The shipping firm intends to cut more than a quarter of its workforce, a loss of 1,100 jobs. The company, which operates passenger ferries between Dover and Calais, and across the Irish Sea, as well as Hull to Rotterdam and Zeebrugge, will initially offer employees voluntary redundancy.

JCB – 950 jobs
Digger maker JCB said in May up to 950 jobs are at risk after demand for its machines halved due to the coronavirus shutdown.

Ovo Energy – 2,600 jobs
Britain’s second biggest energy supplier announced in May it planned to cut 2,600 jobs and close offices after the lockdown saw more of its customer service move online.

Johnson Matthey – 2,500 jobs
The chemicals company said in June it is planning to make 2,500 redundancies worldwide over the next three years. The move will affect 17% of the workforce at the firm, which is a major supplier of material for catalytic converters.

Bombardier – 600 jobs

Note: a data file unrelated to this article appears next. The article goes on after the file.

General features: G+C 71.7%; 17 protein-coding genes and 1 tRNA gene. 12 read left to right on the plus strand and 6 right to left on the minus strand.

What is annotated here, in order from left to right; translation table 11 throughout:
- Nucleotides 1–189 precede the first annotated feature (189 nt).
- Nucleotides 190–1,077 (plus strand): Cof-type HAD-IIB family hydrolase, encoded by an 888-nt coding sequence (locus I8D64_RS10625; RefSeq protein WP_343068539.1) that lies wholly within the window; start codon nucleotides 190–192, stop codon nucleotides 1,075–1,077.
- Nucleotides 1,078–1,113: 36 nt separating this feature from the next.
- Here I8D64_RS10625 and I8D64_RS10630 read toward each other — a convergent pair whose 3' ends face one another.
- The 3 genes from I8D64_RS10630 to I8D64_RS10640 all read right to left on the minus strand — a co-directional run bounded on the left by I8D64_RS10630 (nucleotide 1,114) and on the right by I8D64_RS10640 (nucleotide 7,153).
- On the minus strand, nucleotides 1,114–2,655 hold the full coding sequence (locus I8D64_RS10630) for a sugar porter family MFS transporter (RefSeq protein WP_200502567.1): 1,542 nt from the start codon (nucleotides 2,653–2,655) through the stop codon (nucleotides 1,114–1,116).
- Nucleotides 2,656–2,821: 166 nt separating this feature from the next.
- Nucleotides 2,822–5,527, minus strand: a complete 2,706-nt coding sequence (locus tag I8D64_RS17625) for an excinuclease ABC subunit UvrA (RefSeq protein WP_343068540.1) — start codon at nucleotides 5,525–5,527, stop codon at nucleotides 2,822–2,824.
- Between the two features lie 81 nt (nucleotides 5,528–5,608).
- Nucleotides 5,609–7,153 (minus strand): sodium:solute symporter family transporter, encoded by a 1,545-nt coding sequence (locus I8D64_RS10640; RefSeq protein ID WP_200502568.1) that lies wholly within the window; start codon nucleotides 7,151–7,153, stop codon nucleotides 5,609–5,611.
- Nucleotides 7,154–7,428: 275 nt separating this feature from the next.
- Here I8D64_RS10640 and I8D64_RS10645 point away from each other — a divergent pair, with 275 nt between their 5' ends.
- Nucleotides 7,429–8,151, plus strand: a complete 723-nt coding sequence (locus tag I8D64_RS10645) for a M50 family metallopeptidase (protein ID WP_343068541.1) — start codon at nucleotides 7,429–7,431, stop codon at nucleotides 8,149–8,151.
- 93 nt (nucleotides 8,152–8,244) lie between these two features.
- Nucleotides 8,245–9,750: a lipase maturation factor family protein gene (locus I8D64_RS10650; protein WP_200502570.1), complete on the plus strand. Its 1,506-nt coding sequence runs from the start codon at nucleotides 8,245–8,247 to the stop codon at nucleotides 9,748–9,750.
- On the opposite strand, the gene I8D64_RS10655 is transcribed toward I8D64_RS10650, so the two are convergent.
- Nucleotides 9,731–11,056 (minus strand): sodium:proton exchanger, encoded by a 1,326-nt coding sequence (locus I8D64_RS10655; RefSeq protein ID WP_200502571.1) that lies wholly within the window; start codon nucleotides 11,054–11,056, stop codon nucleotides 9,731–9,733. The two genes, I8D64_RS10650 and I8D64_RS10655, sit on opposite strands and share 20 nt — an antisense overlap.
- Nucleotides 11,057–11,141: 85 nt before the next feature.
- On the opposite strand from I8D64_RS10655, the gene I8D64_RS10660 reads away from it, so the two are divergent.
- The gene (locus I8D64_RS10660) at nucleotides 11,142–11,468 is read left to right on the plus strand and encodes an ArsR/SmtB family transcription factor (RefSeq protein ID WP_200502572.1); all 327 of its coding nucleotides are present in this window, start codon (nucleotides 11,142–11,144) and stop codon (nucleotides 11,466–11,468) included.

The Canadian plane maker will cut 600 jobs in Northern Ireland, as part of 2,500 redundancies announced in June.

The Restaurant Group – 1,500 jobs
The owner of Tex-Mex dining chain Chiquito, and other brands including Wagamama and Frankie & Benny’s, said in March that most branches of Chiquito and all 11 of its Food & Fuel pubs would not reopen after the lockdown, leading to the loss of 1,500 jobs.

Monsoon Accessorize – 345 jobs
The fashion brands were bought out of administration by their founder, Peter Simon, in June, in a deal which saw 35 stores close permanently and led to the loss of 545 jobs.

Clarks – 900 jobs
Clarks plans to cut 900 office jobs worldwide as part of a wider turnaround strategy

Oasis and Warehouse – 1,800 jobs
The fashion brands were bought out of administration by restructuring firm Hilco in April, in a deal which led to the permanently closure of all of their stores and the loss of more than 1,800 jobs.

Debenhams – 4,000 jobs
At least 4,000 jobs will be lost at Debenhams as a result of restructuring, following its collapse into administration in April, for the second time in a year.

Mulberry – 470 jobs
The luxury fashion and accessories brand said in June it is to cut 25% of its global workforce and has started a consultation with the 470 staff at risk.

Jaguar Land Rover – 1,100 jobs
The car firm is to cut 1,100 contract workers at manufacturing plants the UK, potentially affecting factories at Halewood on Merseyside and Solihull and Castle Bromwich in the West Midlands.

Travis Perkins – 2,500 jobs